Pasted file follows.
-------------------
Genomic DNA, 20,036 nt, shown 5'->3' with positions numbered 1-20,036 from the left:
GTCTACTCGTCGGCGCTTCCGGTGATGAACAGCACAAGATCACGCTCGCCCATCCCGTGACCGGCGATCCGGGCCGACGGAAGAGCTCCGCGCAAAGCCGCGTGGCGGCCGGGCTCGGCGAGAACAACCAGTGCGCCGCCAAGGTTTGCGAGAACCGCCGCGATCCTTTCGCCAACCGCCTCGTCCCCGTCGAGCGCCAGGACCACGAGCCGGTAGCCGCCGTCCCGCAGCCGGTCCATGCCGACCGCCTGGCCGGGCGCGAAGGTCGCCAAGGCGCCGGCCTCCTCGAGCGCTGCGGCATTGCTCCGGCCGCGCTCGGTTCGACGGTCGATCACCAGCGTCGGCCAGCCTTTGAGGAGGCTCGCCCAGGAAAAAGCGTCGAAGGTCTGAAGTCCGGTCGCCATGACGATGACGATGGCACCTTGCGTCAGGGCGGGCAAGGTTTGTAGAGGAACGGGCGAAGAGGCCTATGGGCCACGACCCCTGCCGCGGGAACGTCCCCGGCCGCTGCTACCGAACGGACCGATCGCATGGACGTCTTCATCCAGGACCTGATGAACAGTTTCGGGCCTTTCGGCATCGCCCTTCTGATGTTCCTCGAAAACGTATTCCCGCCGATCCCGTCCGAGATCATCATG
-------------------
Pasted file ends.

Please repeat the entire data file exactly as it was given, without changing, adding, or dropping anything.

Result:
Genomic DNA, 20,036 nt, shown 5'->3' with positions numbered 1-20,036 from the left:
GTCTACTCGTCGGCGCTTCCGGTGATGAACAGCACAAGATCACGCTCGCCCATCCCGTGACCGGCGATCCGGGCCGACGGAAGAGCTCCGCGCAAAGCCGCGTGGCGGCCGGGCTCGGCGAGAACAACCAGTGCGCCGCCAAGGTTTGCGAGAACCGCCGCGATCCTTTCGCCAACCGCCTCGTCCCCGTCGAGCGCCAGGACCACGAGCCGGTAGCCGCCGTCCCGCAGCCGGTCCATGCCGACCGCCTGGCCGGGCGCGAAGGTCGCCAAGGCGCCGGCCTCCTCGAGCGCTGCGGCATTGCTCCGGCCGCGCTCGGTTCGACGGTCGATCACCAGCGTCGGCCAGCCTTTGAGGAGGCTCGCCCAGGAAAAAGCGTCGAAGGTCTGAAGTCCGGTCGCCATGACGATGACGATGGCACCTTGCGTCAGGGCGGGCAAGGTTTGTAGAGGAACGGGCGAAGAGGCCTATGGGCCACGACCCCTGCCGCGGGAACGTCCCCGGCCGCTGCTACCGAACGGACCGATCGCATGGACGTCTTCATCCAGGACCTGATGAACAGTTTCGGGCCTTTCGGCATCGCCCTTCTGATGTTCCTCGAAAACGTATTCCCGCCGATCCCGTCCGAGATCATCATG